Possibly as a result, I’m well versed in both self-entertainment and resiliency, not to mention fiercely proud of and loyal to the area, probably to a fault. Where most people only see barren, flat and boring, I see wide open spaces, endless horizons, room for a view and to breathe, and acres upon acres of rugged, untamed, abundant beauty precisely as nature intended.

Palo Duro Canyon, exhibit A in Texas Panhandle natural beauty, as captured here complete with a rainbow by Open Skies Photography’s Richard Douglass. It is the second-longest canyon in the United States behind the Grand Canyon and one of several located in the so-called “land of the inverted mountains,” labeled as such because the area is relatively flat until you reach the long and steep canyons, highlighted by Palo Duro and Caprock Canyons to the south. (Credit: Richard Douglass.)

I really didn’t grasp until college that the area we affectionately referred to as West Texas growing up wasn’t truly West Texas, despite the fact that it was home to the institution formerly known as West Texas State University (present-day West Texas A&M University) and that our New Mexico state champion 16-and-under Amateur Athletic Union (AAU) basketball team was the Wes-Tex Sandies. To this day, West Texas is the one area of the state that I haven’t explored, and a such, it remains at the top on my short list.

Until that day, however, I have a dream and the luxury of vicarious living through pictures, from those regularly posted on McDonald Observatory’s Facebook page to the following beauts captured by fellow Aggie Glen Vigus.

I first met Glen during a past professional life in the Texas A&M College of Architecture — mine in communications and his in the now-world-famous Viz Lab, which he’s been a member of since 1998. Like so many others in the Texas A&M Department of Visualization, Glen is incredibly talented and perpetually perched on the cutting edge, from his print and digital photography to his educational efforts and insight that I would describe as a delightful mix of “how-to meets follow-me!” Although I don’t get to see him in-person much anymore, I’m routinely privy to his artistry and creativity through Facebook. So are you, thanks to his generosity of spirit in agreeing to share his Terlingua Ranch album and the related backstory for the Texas A&M Science blog.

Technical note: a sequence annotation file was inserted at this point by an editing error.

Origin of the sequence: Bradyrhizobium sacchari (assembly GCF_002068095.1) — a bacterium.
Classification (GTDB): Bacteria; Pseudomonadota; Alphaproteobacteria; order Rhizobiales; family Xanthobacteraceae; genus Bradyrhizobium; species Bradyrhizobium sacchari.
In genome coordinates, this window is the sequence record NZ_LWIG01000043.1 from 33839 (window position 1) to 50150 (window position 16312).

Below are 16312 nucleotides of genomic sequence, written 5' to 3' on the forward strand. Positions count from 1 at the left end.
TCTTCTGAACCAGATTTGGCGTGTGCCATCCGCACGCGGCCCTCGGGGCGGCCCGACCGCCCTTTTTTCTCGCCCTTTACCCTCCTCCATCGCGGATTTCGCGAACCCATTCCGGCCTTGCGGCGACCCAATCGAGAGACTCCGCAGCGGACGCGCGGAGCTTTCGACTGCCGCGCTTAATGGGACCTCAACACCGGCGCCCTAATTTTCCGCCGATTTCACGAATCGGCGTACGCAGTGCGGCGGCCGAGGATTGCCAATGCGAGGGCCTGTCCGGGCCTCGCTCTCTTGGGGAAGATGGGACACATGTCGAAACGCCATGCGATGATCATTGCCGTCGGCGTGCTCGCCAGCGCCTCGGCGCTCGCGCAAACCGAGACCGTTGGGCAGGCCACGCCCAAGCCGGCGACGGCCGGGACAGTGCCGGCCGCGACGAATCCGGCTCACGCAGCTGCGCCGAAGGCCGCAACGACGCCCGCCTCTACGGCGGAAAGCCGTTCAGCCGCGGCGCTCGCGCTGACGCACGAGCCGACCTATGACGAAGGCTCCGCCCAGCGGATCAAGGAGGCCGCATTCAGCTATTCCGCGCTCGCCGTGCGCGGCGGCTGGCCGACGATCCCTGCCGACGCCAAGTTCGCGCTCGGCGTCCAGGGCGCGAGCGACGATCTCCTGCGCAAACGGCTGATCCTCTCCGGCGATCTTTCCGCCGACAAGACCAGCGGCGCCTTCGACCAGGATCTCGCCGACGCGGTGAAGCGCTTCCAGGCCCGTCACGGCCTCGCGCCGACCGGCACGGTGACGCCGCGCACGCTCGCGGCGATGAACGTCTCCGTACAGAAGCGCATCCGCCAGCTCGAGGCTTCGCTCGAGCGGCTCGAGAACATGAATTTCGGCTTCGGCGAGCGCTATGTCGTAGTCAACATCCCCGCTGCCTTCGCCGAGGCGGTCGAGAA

Not unlike a Jerry Jeff Walker song, I told Glen that I think it offers the perfect blend of geography, geology and earth science with sides of astronomy and atmospheric sciences thrown in for the good educational measure that’s so important during the summer months.

I’ll let Glen take it from here — both the words and the wordless. On that latter front, like any good storyteller, I think he saved the best for last.

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“Years ago, my dad purchased land on the Terlingua Ranch. I never knew why he was so excited about this place until I saw it. Early one morning (4 a.m.), I accompanied my dad, brother-in-law and nephew on a 10-hour drive to Terlingua. The main purpose of our journey was to survey and mark my dad’s property. It is a different world in this part of Texas. It’s isolation and natural beauty are something to behold. I’m looking forward to the next visit … I just wish it wasn’t so far away.”

Check out Day 2 of Glen’s waltz across West Texas: Big Bend National Park.

Marking Time

Ever wonder what mathematicians do on vacation? In Texas A&M professor Wolfgang Bangerth’s case, he kicked off summer 2015 by hiking through history related to another of his disciplinary specialties: geophysics.